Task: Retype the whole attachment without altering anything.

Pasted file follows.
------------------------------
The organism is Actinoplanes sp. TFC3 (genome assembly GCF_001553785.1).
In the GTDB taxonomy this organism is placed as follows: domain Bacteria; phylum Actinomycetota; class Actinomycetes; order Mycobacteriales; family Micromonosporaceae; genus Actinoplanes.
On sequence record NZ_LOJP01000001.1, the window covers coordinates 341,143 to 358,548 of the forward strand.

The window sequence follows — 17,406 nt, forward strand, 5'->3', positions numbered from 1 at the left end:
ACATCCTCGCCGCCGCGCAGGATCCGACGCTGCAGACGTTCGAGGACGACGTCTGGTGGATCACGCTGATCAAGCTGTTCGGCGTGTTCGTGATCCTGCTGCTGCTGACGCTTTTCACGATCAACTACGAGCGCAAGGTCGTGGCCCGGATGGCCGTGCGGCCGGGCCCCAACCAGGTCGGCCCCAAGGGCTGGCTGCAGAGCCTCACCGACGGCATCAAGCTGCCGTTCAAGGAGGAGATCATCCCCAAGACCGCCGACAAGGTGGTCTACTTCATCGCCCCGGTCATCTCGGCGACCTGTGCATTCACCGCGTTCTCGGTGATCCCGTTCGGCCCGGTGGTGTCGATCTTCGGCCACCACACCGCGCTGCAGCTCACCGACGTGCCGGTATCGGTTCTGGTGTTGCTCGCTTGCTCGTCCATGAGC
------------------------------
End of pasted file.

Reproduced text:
The organism is Actinoplanes sp. TFC3 (genome assembly GCF_001553785.1).
In the GTDB taxonomy this organism is placed as follows: domain Bacteria; phylum Actinomycetota; class Actinomycetes; order Mycobacteriales; family Micromonosporaceae; genus Actinoplanes.
On sequence record NZ_LOJP01000001.1, the window covers coordinates 341,143 to 358,548 of the forward strand.

The window sequence follows — 17,406 nt, forward strand, 5'->3', positions numbered from 1 at the left end:
ACATCCTCGCCGCCGCGCAGGATCCGACGCTGCAGACGTTCGAGGACGACGTCTGGTGGATCACGCTGATCAAGCTGTTCGGCGTGTTCGTGATCCTGCTGCTGCTGACGCTTTTCACGATCAACTACGAGCGCAAGGTCGTGGCCCGGATGGCCGTGCGGCCGGGCCCCAACCAGGTCGGCCCCAAGGGCTGGCTGCAGAGCCTCACCGACGGCATCAAGCTGCCGTTCAAGGAGGAGATCATCCCCAAGACCGCCGACAAGGTGGTCTACTTCATCGCCCCGGTCATCTCGGCGACCTGTGCATTCACCGCGTTCTCGGTGATCCCGTTCGGCCCGGTGGTGTCGATCTTCGGCCACCACACCGCGCTGCAGCTCACCGACGTGCCGGTATCGGTTCTGGTGTTGCTCGCTTGCTCGTCCATGAGC